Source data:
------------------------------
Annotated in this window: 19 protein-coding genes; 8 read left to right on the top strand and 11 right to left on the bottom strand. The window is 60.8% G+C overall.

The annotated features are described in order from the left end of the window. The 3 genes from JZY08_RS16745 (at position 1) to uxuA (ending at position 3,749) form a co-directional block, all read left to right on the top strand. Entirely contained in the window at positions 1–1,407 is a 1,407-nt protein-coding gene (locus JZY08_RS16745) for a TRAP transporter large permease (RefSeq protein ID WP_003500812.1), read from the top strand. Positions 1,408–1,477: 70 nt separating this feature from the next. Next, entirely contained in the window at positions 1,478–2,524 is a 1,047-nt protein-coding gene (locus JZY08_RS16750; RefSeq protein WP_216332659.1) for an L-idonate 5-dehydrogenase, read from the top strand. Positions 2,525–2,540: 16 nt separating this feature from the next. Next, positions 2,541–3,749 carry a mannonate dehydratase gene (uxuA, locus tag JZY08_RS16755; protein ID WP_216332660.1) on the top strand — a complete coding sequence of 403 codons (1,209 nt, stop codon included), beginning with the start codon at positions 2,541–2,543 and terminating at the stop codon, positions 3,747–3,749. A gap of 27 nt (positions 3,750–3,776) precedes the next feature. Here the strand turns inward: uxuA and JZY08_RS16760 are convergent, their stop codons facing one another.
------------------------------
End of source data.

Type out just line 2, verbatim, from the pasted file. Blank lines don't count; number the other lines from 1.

The annotated features are described in order from the left end of the window. The 3 genes from JZY08_RS16745 (at position 1) to uxuA (ending at position 3,749) form a co-directional block, all read left to right on the top strand. Entirely contained in the window at positions 1–1,407 is a 1,407-nt protein-coding gene (locus JZY08_RS16745) for a TRAP transporter large permease (RefSeq protein ID WP_003500812.1), read from the top strand. Positions 1,408–1,477: 70 nt separating this feature from the next. Next, entirely contained in the window at positions 1,478–2,524 is a 1,047-nt protein-coding gene (locus JZY08_RS16750; RefSeq protein WP_216332659.1) for an L-idonate 5-dehydrogenase, read from the top strand. Positions 2,525–2,540: 16 nt separating this feature from the next. Next, positions 2,541–3,749 carry a mannonate dehydratase gene (uxuA, locus tag JZY08_RS16755; protein ID WP_216332660.1) on the top strand — a complete coding sequence of 403 codons (1,209 nt, stop codon included), beginning with the start codon at positions 2,541–2,543 and terminating at the stop codon, positions 3,747–3,749. A gap of 27 nt (positions 3,750–3,776) precedes the next feature. Here the strand turns inward: uxuA and JZY08_RS16760 are convergent, their stop codons facing one another.